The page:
• Reduced Salivary Flow (Dry Mouth is often caused by medications)  Severe Dry Mouth, called Xerostomia- High Risk
  • Eating Disorders-Moderate Risk
  • Chewing Tobacco-Moderate Risk
  • Poor Oral Home Care-Moderate Risk
  • Root Surfaces Showing above the gum line-moderate risk
  • Areas where food gets stuck between teeth, we sometimes call them food traps-moderate risk
  • Orthodontic appliances, fixed or removable-moderate risk
  • Developmental, Physical or Mental disabilities that prevent adequate oral health care-high risk

The more risk factors you have the more likely you are to develop a cavity.  As you can see some of these risk factors can be changed by behavior changes, while others can’t.  Products are available to help lower your risk.  I will discuss these products in detail later.

Oral Cancer

Cancer is a very scary word.  Although most people are aware of oral cancer they may not know the risk factors or what to watch for.  No longer is oral cancer primarily related to smoking.  It  is being seen in an increasingly younger population. Screening is so important because by the time the patient sees something that they think may be cancer it is usually fairly advanced.  Survival rates are so much better when cancer is detected early.  As a general rule of thumb if you have a sore that doesn’t go away in two weeks call your dentist to get checked out.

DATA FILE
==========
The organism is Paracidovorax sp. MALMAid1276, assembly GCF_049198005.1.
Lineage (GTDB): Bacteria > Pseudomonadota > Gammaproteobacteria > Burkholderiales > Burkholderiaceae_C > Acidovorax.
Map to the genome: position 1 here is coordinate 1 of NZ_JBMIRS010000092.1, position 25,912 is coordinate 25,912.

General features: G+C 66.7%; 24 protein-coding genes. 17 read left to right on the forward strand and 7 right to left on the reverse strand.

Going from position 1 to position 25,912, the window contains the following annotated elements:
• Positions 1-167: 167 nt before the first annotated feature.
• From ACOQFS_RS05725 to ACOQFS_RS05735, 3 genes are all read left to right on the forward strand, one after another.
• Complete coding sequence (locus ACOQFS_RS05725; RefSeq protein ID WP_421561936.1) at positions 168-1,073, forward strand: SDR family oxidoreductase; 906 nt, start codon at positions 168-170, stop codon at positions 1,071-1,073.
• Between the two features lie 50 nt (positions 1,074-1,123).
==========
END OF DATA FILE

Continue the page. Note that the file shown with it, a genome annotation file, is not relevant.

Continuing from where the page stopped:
cancer on tongue

Squamous Cell Carcinoma under visual examination


cancer on the tongue vizilite with t blue view

Same tongue after screening with Vizilite and stained with T-Blue

There are several risk factors for oral cancer

  • 40 years of age or older (most common age range when cancer is found)
  • Patients 18 or older with any of the following risk factors
  • Tobacco Use  (smoking cigarettes, pipes or cigars as well as chewing tobacco and snuff)
  • Chronic Alcohol Use (2+ ounces at least 3 days a week)
  • The combination of tobacco and alcohol use puts you at an even higher risk
  • HIV and AIDS
  • HPV- the virus most commonly heard about related to cervical cancer

HPV is a sexually transmitted disease and is extremely common.  If you are sexually active I would strongly recommend screening  for oral cancer.  Women are much more likely to know if they have been exposed, as they are screened during their yearly pap  smears.  Men can still be infected and not be aware.  HPV is spread by oral sex, or even french kissing.  Oral cancers  associated with the HPV virus make up about 25% of oral cancers, luckily they tend to have better survival rates than those associated with smoking. The key is to catch oral cancer early